Offshore wind hydrogen could be subsidy-free within 10 years

New offshore wind hydrogen proposals in Germany and Netherlands expand the revenue potential for offshore wind and deployment learnings will lower hydrogen production costs towards natural gas reforming levels, project participants told New Energy Update.

European wind power electrolysis proposals could accelerate the decarbonization of industry and boost wind operator revenues. (Image credit: MichaelUtech)

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Europe's leading offshore wind developers are looking to hydrogen production through electrolysis as a way to expand wind power potential and accelerate the decarbonization of energy supply.

In March, Denmark’s Orsted announced it is developing green hydrogen projects as part of its bid for the Holland Coast South 3&4 projects in the Netherlands. Orsted is the world's largest offshore wind developer by capacity and plans to increase its installed capacity from 5.6 GW to 15 GW by 2025.

Recent offshore wind tenders have produced zero-subsidy bids, exposing winning developers to wholesale market risks. Orsted wants to use power from the Holland Coast South 3&4 wind farms to produce hydrogen, which would be sold to industrial customers to provide additional revenue to the operator.

Hydrogen production can help mitigate grid capacity limitations currently restricting offshore wind power expansion in many parts of Europe.

Shell, Siemens and grid operator TenneT recently joined forces to propose new joint offshore wind power and hydrogen tenders in Germany.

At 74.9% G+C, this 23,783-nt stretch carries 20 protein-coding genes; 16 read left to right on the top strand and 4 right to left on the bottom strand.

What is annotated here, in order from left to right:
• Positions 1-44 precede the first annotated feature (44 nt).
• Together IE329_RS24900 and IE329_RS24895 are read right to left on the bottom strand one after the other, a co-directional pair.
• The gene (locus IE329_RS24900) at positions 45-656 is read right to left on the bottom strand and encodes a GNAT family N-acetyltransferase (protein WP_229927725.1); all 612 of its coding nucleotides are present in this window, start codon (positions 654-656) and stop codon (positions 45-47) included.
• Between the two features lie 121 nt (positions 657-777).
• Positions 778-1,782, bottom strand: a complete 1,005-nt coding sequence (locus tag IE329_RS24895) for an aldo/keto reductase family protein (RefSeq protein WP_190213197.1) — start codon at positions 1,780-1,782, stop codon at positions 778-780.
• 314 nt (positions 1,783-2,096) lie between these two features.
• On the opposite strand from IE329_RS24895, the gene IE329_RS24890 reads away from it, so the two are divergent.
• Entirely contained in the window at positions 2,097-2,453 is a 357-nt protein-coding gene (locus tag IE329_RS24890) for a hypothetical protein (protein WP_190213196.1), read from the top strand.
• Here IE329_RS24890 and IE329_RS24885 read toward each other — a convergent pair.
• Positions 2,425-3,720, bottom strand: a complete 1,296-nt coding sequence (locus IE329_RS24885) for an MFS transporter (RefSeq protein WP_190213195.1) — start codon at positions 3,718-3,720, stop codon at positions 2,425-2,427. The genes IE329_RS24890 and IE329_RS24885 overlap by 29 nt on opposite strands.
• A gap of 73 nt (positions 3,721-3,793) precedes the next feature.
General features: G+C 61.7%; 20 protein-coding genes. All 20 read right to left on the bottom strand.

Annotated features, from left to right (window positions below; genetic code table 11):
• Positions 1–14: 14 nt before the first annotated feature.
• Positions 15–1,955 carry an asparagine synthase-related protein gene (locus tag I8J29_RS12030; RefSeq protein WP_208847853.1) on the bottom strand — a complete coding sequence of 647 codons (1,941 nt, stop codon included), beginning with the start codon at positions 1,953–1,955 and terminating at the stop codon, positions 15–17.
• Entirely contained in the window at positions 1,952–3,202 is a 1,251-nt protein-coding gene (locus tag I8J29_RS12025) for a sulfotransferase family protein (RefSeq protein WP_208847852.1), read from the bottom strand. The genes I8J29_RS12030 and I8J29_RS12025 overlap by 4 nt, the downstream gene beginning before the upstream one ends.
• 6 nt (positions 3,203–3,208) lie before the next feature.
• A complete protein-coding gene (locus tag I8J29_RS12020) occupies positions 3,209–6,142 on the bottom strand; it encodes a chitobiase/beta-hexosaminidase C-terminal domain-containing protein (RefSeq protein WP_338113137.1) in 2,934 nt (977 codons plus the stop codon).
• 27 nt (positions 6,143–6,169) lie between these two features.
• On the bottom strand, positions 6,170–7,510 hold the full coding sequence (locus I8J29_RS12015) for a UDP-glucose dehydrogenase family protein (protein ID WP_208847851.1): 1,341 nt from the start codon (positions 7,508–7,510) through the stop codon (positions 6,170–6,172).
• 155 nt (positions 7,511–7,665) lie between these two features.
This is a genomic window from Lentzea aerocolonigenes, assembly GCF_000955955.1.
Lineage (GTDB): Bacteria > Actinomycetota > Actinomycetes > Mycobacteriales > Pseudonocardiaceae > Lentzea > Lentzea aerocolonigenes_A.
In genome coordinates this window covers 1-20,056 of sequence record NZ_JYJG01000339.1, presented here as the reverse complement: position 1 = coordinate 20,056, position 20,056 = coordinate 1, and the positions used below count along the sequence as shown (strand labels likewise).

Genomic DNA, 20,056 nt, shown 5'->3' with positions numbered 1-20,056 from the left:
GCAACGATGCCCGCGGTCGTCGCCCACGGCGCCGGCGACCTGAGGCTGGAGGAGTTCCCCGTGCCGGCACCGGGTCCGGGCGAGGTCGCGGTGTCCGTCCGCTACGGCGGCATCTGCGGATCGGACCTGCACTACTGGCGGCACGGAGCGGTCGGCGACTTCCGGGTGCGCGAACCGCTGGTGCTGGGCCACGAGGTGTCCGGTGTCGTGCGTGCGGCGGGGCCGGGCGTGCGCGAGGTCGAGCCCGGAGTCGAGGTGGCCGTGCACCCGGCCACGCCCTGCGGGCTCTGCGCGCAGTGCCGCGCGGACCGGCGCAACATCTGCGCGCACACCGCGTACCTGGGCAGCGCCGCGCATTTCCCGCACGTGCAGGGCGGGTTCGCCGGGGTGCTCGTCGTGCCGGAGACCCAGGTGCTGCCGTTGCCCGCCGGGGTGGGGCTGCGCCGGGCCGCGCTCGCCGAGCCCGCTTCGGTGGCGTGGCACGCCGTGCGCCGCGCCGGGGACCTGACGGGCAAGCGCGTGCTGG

The tenders, drawn up by E-Bridge Consulting, could support the installation of 900 MW of wind capacity and 800 MW of hydrogen capacity per tender, in offshore sites not used for regular wind projects, the partners said. Tenders could be held every two years from 2021-22 and project construction could start in 2026-2030.

Investors in the projects would receive a tariff premium for hydrogen production while electricity revenues would be market-based, Vigen Nikogosian, principal consultant at E-Bridge Consulting told New Energy Update.

As more hydrogen production capacity is deployed, this tariff price would fall, Nikogosian said.

“Economies of scale will lead to a reduction in the premium moving forward, with hydrogen production becoming feasible without subsidies from 2030 in our projections,” he said.

Capacity factors

Europe's hydrogen production is currently around 9 million tonnes per year (Mt/y), according to the International Energy Agency (IEA). Around half of this hydrogen is consumed by refineries, 40% for ammonia production and the remainder for chemicals and metallurgy and fuel for transportation is seen as a growing market.

Over 95% of hydrogen is produced from fossil fuels, mostly through natural gas reforming, but falling wind and solar costs are boosting the case for renewables-based electrolysis.

     Hydrogen electrolysis costs vs natural gas reforming

                                           (Click image to enlarge)

Source: IEA report: Renewable Energy for Industry: Offshore Wind in Northern Europe (2018).